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Sams Teach Yourself Microsoft® Office Excel 2003 in 24 Hours by Trudi Reisner

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Using Relative and Absolute Addressing

When you enter a formula that contains cell references into a cell, Excel keeps track of it in two ways. The first is to record the value of that cell and use the value in the calculation. The second way is to keep track of the relative position of the cells in the formula to one another.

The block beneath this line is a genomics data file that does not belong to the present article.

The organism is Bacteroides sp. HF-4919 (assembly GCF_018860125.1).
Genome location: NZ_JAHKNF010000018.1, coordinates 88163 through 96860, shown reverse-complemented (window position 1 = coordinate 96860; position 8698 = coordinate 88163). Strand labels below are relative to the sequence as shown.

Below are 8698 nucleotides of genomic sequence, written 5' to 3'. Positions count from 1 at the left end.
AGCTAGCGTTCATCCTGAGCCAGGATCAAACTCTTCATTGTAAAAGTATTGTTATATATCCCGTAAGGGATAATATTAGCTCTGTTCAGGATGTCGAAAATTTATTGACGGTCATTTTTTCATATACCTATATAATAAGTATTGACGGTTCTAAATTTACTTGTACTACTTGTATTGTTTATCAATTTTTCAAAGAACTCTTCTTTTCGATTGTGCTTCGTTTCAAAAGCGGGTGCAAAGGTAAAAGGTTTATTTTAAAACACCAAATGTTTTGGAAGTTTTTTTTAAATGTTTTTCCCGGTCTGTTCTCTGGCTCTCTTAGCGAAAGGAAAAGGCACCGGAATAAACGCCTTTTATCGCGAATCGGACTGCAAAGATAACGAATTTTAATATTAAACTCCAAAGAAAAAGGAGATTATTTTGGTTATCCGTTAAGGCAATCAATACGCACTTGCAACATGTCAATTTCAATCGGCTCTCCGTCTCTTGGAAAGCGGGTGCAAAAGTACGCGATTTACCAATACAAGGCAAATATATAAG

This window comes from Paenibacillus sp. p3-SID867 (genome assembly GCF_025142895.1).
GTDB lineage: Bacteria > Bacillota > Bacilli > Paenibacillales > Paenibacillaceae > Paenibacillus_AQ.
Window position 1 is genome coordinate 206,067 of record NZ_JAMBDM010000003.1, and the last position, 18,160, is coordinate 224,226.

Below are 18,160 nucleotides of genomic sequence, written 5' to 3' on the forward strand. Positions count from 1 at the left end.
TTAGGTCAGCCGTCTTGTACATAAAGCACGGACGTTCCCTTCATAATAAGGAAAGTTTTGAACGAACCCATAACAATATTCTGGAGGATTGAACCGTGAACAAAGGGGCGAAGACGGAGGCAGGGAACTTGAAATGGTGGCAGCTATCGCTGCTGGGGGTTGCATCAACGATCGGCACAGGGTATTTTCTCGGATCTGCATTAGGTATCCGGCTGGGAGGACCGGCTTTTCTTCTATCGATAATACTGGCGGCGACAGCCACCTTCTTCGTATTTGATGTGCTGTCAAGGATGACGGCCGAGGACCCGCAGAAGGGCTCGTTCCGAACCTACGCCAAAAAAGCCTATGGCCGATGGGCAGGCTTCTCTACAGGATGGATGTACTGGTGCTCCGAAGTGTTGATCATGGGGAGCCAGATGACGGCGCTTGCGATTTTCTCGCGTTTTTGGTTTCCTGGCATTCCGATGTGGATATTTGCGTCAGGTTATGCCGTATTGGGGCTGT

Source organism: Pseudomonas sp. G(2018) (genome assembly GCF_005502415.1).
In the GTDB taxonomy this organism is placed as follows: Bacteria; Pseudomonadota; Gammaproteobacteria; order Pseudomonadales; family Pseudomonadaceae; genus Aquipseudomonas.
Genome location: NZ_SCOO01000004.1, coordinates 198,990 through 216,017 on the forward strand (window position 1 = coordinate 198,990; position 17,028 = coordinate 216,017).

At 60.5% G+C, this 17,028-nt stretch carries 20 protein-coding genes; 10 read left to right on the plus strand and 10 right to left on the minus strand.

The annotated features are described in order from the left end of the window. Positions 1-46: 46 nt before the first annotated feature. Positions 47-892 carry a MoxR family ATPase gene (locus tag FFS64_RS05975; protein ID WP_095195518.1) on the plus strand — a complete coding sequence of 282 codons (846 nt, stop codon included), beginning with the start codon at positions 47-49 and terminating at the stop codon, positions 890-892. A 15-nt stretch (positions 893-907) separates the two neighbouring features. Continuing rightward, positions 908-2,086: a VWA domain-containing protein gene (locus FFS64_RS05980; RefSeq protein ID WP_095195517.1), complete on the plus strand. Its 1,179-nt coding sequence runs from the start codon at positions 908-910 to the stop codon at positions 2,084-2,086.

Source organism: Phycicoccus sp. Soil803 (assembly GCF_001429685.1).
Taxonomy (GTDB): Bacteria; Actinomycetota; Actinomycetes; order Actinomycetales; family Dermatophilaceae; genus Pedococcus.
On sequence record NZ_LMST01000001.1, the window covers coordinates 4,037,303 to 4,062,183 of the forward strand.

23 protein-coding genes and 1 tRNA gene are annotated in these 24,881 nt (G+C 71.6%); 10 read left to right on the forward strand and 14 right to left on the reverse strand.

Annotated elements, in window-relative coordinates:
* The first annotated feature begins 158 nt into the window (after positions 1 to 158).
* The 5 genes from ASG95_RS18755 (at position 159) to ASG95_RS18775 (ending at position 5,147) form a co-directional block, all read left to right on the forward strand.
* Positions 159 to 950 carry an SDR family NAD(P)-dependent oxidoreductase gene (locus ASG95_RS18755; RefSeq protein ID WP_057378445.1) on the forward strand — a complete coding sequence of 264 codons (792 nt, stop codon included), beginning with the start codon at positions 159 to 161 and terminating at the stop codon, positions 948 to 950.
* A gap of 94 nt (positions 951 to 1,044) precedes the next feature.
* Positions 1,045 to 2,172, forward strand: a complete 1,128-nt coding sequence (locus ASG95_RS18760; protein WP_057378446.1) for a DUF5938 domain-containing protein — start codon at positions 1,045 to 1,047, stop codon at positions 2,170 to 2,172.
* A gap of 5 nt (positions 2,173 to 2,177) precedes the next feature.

Here's how relative addressing works if you enter the formula =a1+a2 in cell A3.

If the formula could talk, it would say, “Take the cell two rows above me and add the value of that cell to the cell one row above me and display the results in my cell.” (Talking formulas would be great, wouldn't they!) If you copied the formula in A3 to C3, the new formula would read =C1+C2. Why? Because the new formula would be looking at ...

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